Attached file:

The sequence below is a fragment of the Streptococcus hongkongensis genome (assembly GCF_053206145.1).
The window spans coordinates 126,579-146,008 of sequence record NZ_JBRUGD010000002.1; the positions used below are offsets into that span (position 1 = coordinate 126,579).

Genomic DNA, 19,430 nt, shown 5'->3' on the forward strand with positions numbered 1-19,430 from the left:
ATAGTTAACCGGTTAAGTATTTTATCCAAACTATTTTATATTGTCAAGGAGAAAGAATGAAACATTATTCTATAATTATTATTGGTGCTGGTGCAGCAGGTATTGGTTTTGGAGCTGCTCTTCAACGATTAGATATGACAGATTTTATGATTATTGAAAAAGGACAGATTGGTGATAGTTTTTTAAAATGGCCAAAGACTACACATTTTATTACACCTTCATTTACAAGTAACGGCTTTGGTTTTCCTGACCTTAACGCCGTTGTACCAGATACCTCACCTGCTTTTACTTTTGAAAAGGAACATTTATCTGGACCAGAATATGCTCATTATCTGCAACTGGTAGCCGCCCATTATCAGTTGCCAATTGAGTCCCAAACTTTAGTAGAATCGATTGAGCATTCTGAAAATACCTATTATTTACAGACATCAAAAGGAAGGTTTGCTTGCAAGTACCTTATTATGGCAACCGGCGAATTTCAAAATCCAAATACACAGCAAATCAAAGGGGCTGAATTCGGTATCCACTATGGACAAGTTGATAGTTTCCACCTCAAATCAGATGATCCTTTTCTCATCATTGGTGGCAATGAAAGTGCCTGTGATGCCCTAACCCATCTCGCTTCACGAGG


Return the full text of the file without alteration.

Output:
The sequence below is a fragment of the Streptococcus hongkongensis genome (assembly GCF_053206145.1).
The window spans coordinates 126,579-146,008 of sequence record NZ_JBRUGD010000002.1; the positions used below are offsets into that span (position 1 = coordinate 126,579).

Genomic DNA, 19,430 nt, shown 5'->3' on the forward strand with positions numbered 1-19,430 from the left:
ATAGTTAACCGGTTAAGTATTTTATCCAAACTATTTTATATTGTCAAGGAGAAAGAATGAAACATTATTCTATAATTATTATTGGTGCTGGTGCAGCAGGTATTGGTTTTGGAGCTGCTCTTCAACGATTAGATATGACAGATTTTATGATTATTGAAAAAGGACAGATTGGTGATAGTTTTTTAAAATGGCCAAAGACTACACATTTTATTACACCTTCATTTACAAGTAACGGCTTTGGTTTTCCTGACCTTAACGCCGTTGTACCAGATACCTCACCTGCTTTTACTTTTGAAAAGGAACATTTATCTGGACCAGAATATGCTCATTATCTGCAACTGGTAGCCGCCCATTATCAGTTGCCAATTGAGTCCCAAACTTTAGTAGAATCGATTGAGCATTCTGAAAATACCTATTATTTACAGACATCAAAAGGAAGGTTTGCTTGCAAGTACCTTATTATGGCAACCGGCGAATTTCAAAATCCAAATACACAGCAAATCAAAGGGGCTGAATTCGGTATCCACTATGGACAAGTTGATAGTTTCCACCTCAAATCAGATGATCCTTTTCTCATCATTGGTGGCAATGAAAGTGCCTGTGATGCCCTAACCCATCTCGCTTCACGAGG